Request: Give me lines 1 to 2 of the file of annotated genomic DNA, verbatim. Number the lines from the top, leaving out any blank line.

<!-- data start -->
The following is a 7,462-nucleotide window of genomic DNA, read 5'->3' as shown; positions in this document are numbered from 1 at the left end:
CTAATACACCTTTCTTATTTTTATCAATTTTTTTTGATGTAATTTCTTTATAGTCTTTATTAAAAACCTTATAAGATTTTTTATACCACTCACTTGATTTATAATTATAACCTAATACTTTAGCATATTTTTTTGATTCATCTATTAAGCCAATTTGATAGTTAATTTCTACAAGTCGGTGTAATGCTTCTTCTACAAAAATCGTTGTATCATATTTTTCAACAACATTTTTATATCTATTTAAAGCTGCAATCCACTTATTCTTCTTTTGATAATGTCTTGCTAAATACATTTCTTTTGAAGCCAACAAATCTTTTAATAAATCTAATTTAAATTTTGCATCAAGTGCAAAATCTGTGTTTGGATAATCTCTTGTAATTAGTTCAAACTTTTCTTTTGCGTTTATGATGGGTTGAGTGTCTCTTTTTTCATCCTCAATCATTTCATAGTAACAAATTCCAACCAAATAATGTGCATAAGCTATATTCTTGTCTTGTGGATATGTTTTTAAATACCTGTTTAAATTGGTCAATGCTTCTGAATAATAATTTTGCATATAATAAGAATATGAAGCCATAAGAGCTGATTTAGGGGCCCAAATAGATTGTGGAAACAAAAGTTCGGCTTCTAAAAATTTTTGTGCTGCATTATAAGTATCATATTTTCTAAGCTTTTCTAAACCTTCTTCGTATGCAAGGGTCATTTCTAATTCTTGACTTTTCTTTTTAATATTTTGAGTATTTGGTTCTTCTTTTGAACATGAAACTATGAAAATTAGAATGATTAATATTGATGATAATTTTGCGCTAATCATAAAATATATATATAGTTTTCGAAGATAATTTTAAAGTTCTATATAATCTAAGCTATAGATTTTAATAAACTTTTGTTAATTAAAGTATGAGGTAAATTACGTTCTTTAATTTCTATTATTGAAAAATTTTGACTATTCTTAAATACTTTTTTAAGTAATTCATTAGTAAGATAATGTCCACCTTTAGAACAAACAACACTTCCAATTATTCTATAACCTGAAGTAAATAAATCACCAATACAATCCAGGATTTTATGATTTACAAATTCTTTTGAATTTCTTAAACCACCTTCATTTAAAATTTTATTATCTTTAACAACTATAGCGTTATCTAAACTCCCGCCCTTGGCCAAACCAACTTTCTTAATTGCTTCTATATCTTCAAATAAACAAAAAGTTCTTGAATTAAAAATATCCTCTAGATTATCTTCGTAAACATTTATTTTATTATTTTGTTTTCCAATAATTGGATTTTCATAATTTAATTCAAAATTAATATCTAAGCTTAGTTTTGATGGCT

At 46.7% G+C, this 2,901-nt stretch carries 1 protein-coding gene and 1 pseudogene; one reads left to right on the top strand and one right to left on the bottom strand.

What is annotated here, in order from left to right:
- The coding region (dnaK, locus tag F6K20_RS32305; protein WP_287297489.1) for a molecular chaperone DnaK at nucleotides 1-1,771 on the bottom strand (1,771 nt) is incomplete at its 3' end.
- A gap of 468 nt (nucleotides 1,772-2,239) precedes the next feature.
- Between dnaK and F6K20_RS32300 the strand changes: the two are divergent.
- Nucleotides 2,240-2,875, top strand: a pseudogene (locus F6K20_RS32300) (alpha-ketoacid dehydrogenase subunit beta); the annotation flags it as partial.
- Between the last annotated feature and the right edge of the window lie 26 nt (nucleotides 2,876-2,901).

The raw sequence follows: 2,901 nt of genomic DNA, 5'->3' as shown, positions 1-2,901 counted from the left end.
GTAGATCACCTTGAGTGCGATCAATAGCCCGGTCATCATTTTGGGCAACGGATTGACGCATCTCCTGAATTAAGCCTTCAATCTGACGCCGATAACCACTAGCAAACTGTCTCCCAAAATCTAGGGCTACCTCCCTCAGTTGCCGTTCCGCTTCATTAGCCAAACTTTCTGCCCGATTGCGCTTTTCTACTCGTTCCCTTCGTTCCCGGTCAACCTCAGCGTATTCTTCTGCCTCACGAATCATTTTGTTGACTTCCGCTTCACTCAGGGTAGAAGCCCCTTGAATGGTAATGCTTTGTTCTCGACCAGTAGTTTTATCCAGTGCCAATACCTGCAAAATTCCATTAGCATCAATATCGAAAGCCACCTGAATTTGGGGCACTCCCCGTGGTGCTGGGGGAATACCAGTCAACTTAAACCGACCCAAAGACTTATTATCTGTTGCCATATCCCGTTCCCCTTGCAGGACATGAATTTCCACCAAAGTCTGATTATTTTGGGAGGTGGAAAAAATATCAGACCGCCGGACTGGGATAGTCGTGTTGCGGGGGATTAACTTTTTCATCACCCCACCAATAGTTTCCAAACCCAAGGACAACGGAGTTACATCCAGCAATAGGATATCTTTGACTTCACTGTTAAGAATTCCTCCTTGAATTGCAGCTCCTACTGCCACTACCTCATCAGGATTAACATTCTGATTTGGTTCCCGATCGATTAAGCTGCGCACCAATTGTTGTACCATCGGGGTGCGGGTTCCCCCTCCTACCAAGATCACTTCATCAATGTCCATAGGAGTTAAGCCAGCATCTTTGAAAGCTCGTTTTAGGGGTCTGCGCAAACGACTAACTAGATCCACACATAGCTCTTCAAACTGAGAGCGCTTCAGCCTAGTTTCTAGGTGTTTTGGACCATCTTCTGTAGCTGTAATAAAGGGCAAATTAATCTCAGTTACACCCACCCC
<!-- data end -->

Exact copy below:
The following is a 7,462-nucleotide window of genomic DNA, read 5'->3' as shown; positions in this document are numbered from 1 at the left end:
CTAATACACCTTTCTTATTTTTATCAATTTTTTTTGATGTAATTTCTTTATAGTCTTTATTAAAAACCTTATAAGATTTTTTATACCACTCACTTGATTTATAATTATAACCTAATACTTTAGCATATTTTTTTGATTCATCTATTAAGCCAATTTGATAGTTAATTTCTACAAGTCGGTGTAATGCTTCTTCTACAAAAATCGTTGTATCATATTTTTCAACAACATTTTTATATCTATTTAAAGCTGCAATCCACTTATTCTTCTTTTGATAATGTCTTGCTAAATACATTTCTTTTGAAGCCAACAAATCTTTTAATAAATCTAATTTAAATTTTGCATCAAGTGCAAAATCTGTGTTTGGATAATCTCTTGTAATTAGTTCAAACTTTTCTTTTGCGTTTATGATGGGTTGAGTGTCTCTTTTTTCATCCTCAATCATTTCATAGTAACAAATTCCAACCAAATAATGTGCATAAGCTATATTCTTGTCTTGTGGATATGTTTTTAAATACCTGTTTAAATTGGTCAATGCTTCTGAATAATAATTTTGCATATAATAAGAATATGAAGCCATAAGAGCTGATTTAGGGGCCCAAATAGATTGTGGAAACAAAAGTTCGGCTTCTAAAAATTTTTGTGCTGCATTATAAGTATCATATTTTCTAAGCTTTTCTAAACCTTCTTCGTATGCAAGGGTCATTTCTAATTCTTGACTTTTCTTTTTAATATTTTGAGTATTTGGTTCTTCTTTTGAACATGAAACTATGAAAATTAGAATGATTAATATTGATGATAATTTTGCGCTAATCATAAAATATATATATAGTTTTCGAAGATAATTTTAAAGTTCTATATAATCTAAGCTATAGATTTTAATAAACTTTTGTTAATTAAAGTATGAGGTAAATTACGTTCTTTAATTTCTATTATTGAAAAATTTTGACTATTCTTAAATACTTTTTTAAGTAATTCATTAGTAAGATAATGTCCACCTTTAGAACAAACAACACTTCCAATTATTCTATAACCTGAAGTAAATAAATCACCAATACAATCCAGGATTTTATGATTTACAAATTCTTTTGAATTTCTTAAACCACCTTCATTTAAAATTTTATTATCTTTAACAACTATAGCGTTATCTAAACTCCCGCCCTTGGCCAAACCAACTTTCTTAATTGCTTCTATATCTTCAAATAAACAAAAAGTTCTTGAATTAAAAATATCCTCTAGATTATCTTCGTAAACATTTATTTTATTATTTTGTTTTCCAATAATTGGATTTTCATAATTTAATTCAAAATTAATATCTAAGCTTAGTTTTGATGGCT